Me: What are you so happy about?
Terry: I got a guitar for Christmas and today I'm getting my first lesson.
Me: 'Really? I play a little music myself. (I was kidding her. Most of the people in the store knew my background.)
Terry: You do? What kind of music? (I realized she wasn't one of the people who knew.)
Me: Well, you hear it every day on the store background music.
Terry: What song?
Me: You Are The Woman.

To me, that came under the heading of 'too much information' and I think she was a little embarrassed about blurting out her personal story, because she did hasten to add 'It's all right. He married me'.

EA: Firefall's first major tour found the band on some unusual bills with everyone from Tom Waits and Roy Buchanan to ELO and Lynyrd Skynyrd..
RR: Even though those first shows bundled us in with acts like the ones you named, I don't really think of that as a tour as much as a bunch of unrelated dates that happened together. My definition of a tour is a string of dates all done with the same bill intact. Therefore, as far as I'm concerned, our first real tour was just after that and it was a total mismatch. Whoever the buyer was for the trip must have looked at Michael's and my Burrito credits and Jock's run with Gram Parsons and assumed we must be a country band. Obviously as our music showed, we weren't anything close to country. But they booked us anyway on a tour in the deep southwest with Willie Nelson, Jerry Jeff Walker and Asleep at the Wheel. We were playing in cities like Tucson, Albuquerque, El Paso, Phoenix and other smaller towns in the same general area. And they had us billed above Asleep at the Wheel which means we went on after them. When those hard-core cowboys came in a little late to the sound of us wailing on something like 'Mexico' or 'Do What You Want' (another rocker), they were not pleased. Especially the Wheel fans, when they found out they had missed their guys. After about four shows when the audience was less than impressed with a rock band who dared to intrude on their turf, we asked the promoters at the rest of the shows to reverse the order a little and put us on first. We did it for our own personal safety.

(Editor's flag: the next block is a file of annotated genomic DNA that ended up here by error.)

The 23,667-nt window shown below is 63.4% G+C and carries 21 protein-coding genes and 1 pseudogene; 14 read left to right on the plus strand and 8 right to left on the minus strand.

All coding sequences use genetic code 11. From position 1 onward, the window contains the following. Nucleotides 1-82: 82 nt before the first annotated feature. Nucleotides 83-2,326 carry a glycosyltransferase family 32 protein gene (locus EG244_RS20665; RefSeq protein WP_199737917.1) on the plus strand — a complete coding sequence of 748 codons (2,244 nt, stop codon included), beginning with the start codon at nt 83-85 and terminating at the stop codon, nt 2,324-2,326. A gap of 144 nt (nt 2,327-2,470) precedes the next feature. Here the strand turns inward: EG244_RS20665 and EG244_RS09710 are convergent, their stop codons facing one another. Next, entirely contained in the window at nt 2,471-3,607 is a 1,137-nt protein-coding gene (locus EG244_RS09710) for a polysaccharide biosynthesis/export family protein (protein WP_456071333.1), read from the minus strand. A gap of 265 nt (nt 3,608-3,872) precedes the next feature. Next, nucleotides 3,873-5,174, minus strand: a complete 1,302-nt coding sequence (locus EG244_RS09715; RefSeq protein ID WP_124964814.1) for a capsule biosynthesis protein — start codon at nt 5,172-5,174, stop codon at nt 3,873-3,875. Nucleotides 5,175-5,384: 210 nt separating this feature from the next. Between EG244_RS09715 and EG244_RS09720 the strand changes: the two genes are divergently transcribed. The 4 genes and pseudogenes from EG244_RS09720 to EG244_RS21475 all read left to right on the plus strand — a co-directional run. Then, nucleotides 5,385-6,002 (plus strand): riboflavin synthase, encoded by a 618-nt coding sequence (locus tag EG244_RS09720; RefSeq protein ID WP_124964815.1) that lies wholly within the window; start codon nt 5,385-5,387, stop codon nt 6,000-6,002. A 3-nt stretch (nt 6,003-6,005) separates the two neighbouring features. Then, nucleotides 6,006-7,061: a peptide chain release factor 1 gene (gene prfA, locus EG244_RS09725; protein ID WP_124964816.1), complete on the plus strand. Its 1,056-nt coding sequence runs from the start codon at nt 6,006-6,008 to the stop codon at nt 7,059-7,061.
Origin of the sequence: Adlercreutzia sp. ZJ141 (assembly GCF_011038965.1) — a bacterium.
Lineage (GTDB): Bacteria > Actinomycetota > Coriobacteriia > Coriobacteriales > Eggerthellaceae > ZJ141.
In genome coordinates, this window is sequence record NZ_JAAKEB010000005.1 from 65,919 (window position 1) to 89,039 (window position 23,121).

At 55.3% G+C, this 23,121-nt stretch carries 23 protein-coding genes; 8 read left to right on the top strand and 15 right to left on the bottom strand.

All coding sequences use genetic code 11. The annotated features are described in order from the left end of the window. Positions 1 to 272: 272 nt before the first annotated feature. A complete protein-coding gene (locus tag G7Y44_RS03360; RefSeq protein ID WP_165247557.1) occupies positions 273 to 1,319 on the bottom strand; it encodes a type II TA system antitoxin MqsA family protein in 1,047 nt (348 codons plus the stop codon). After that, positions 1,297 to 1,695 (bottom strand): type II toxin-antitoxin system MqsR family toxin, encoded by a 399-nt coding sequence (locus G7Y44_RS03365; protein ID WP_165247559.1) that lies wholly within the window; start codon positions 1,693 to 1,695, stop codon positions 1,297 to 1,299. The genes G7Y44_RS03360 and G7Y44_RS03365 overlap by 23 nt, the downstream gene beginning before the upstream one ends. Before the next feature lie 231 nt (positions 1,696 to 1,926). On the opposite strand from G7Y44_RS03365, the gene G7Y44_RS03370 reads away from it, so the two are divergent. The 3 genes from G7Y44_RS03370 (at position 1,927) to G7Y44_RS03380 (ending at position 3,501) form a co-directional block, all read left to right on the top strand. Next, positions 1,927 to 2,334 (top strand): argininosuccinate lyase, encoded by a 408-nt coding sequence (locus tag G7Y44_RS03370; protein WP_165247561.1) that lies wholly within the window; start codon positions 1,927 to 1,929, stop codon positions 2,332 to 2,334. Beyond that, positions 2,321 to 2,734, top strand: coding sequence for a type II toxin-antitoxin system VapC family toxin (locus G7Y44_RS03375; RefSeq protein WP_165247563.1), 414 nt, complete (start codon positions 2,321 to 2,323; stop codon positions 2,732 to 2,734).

Meanwhile, as far as those first dates, they were really interesting because it was a chance to see a lot of different styles of music being presented from an insider's angle. Many of them were people that were far removed from our style and that we weren't going to be paired with again, once the buyers got a good idea of just who our audience was. Promoters are usually interested in putting shows together with a couple of acts who complement each other, and will make the show even more attractive to a given fan base. As it was, we got to be backstage with really diverse artists and get a feel for them and how they approached their music. Not to mention some really cool venues. We even got to play at Carnegie Hall with Roy Buchanan. That was something I could tell my parents when they started to wonder where they had gone wrong, bringing up a son with no more far reaching desire than to play in a rock and roll band. We also got a look at the kind of artist who really experiences their art. One example of that was Tom Waits. When we did a gig in Cleveland, Ohio, the promoter had booked us all rooms in a nearby Holiday Inn. Tom checked himself out and went down to skid row and checked into a ratty little flea ridden hotel there, because he said he liked to live his music. As for me, I'd been to Cleveland before and was quite happy to experience the Holiday Inn, thank you.

EA: 'Luna Sea' was the follow-up and featured 'Just Remember I Love You' with Timothy B. Schmit on background vocals. Personally, I think it's one of the great singles the 1970's..